The Best Marketing of 2017
Our picks for this year’s most important campaigns and brands
When we sat down to talk about the best marketing of the year, Target Marketing’s editors brought a lot of nominations to the table. They included marketing that inspired us, campaigns that moved us ... in some cases just campaigns that made us go buy something.
These six efforts are the ones that we felt had to be recognized.
You’ll read about an email campaign that got a 95 percent open rate, a national candy bar that changed prices based on how mad people were, and our pick for the most inspiring TV commercial in a year when there was some incredible competition.
We have no qualms telling you these were our favorites, clearly biased by our own tastes and marketing experiences. But we also think they’re six brands and campaigns that every marketer needs to know. Each one of them found a way to take what they do to a level we didn’t even think you could reach until we saw it for ourselves.
Online Marketing: Xfinity ‘Bad Weather Trigger’
It’s one thing for a cable company to call out satellite for its supposedly poor reception in stormy weather. It’s another to target satellite subscribers with those ads when their TVs are actually out!
That’s exactly what Comcast did with its Xfinity “Bad Weather Campaign.” In a program honored by the DMA ECHO awards, the goal was to “position Comcast Xfinity as a better alternative and drive satellite customers to make the switch.”
Comcast used advanced targeting information to run online banner ads reflecting current weather and circumstances at exactly the times satellite was most likely to be knocked out. Like the proverbial devil on your shoulder, these banners encouraged satellite customers to make a switch exactly when they were most likely to be furious at their dish providers.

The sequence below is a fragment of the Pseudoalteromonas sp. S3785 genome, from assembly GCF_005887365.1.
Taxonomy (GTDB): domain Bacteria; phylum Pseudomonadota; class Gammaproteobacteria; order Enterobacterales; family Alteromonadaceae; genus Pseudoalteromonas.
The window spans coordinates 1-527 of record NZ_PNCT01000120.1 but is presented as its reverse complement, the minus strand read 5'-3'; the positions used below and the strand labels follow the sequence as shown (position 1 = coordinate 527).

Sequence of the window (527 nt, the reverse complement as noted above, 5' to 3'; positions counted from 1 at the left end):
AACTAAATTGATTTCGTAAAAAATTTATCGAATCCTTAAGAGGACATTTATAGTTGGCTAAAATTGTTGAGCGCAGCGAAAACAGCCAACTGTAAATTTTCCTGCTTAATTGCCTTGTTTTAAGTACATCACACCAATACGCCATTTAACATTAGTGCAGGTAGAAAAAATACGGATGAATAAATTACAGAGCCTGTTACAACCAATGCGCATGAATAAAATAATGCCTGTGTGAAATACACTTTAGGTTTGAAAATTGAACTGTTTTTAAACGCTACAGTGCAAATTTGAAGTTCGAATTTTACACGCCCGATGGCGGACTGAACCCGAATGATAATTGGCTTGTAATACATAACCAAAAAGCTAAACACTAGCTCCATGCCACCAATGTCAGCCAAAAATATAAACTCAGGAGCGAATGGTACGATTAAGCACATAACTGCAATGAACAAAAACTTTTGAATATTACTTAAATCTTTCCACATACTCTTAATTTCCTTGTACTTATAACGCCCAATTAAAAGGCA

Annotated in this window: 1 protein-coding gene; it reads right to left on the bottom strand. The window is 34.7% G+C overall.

Overall, the Bad Weather Campaign hit satellite companies where it hurt. It was 9 percent more effective at driving orders than its benchmarks, had a 17 percent higher clickthrough rate and improved online conversions over 32 percent. —Thorin McGee
Social Media Marketing: Snickers ‘Hungerithm’
Taking the popular “You’re Not You When You’re Hungry” commercial to the next level, Snickers teamed up with agency Clemenger BBDO Melbourne in Australia to create an algorithm to monitor people’s moods based on what they were saying on social media. Established by the idea that people get a little angry — or “hangry” — when hungry, prices of Snickers candy bars would drop at Australian 7-Eleven convenience stores when anger was measured as going up by the algorithm.